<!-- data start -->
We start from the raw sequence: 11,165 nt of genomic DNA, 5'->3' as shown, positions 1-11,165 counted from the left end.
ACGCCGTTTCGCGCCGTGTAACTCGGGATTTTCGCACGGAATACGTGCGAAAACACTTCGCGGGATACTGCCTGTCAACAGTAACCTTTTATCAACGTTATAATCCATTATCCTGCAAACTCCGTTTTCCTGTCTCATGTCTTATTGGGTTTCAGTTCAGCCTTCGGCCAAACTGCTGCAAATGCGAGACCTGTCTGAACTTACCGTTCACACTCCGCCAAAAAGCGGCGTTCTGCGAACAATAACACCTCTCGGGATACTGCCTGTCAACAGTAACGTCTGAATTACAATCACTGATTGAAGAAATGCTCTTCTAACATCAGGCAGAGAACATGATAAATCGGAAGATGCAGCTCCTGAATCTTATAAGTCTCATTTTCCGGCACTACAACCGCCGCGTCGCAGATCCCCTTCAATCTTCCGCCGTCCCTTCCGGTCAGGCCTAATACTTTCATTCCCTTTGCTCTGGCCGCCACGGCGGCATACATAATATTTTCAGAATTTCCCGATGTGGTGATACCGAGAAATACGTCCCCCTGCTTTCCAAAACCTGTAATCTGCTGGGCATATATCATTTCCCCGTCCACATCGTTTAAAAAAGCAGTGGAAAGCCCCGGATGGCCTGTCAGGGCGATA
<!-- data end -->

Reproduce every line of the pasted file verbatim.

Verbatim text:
We start from the raw sequence: 11,165 nt of genomic DNA, 5'->3' as shown, positions 1-11,165 counted from the left end.
ACGCCGTTTCGCGCCGTGTAACTCGGGATTTTCGCACGGAATACGTGCGAAAACACTTCGCGGGATACTGCCTGTCAACAGTAACCTTTTATCAACGTTATAATCCATTATCCTGCAAACTCCGTTTTCCTGTCTCATGTCTTATTGGGTTTCAGTTCAGCCTTCGGCCAAACTGCTGCAAATGCGAGACCTGTCTGAACTTACCGTTCACACTCCGCCAAAAAGCGGCGTTCTGCGAACAATAACACCTCTCGGGATACTGCCTGTCAACAGTAACGTCTGAATTACAATCACTGATTGAAGAAATGCTCTTCTAACATCAGGCAGAGAACATGATAAATCGGAAGATGCAGCTCCTGAATCTTATAAGTCTCATTTTCCGGCACTACAACCGCCGCGTCGCAGATCCCCTTCAATCTTCCGCCGTCCCTTCCGGTCAGGCCTAATACTTTCATTCCCTTTGCTCTGGCCGCCACGGCGGCATACATAATATTTTCAGAATTTCCCGATGTGGTGATACCGAGAAATACGTCCCCCTGCTTTCCAAAACCTGTAATCTGCTGGGCATATATCATTTCCCCGTCCACATCGTTTAAAAAAGCAGTGGAAAGCCCCGGATGGCCTGTCAGGGCGATA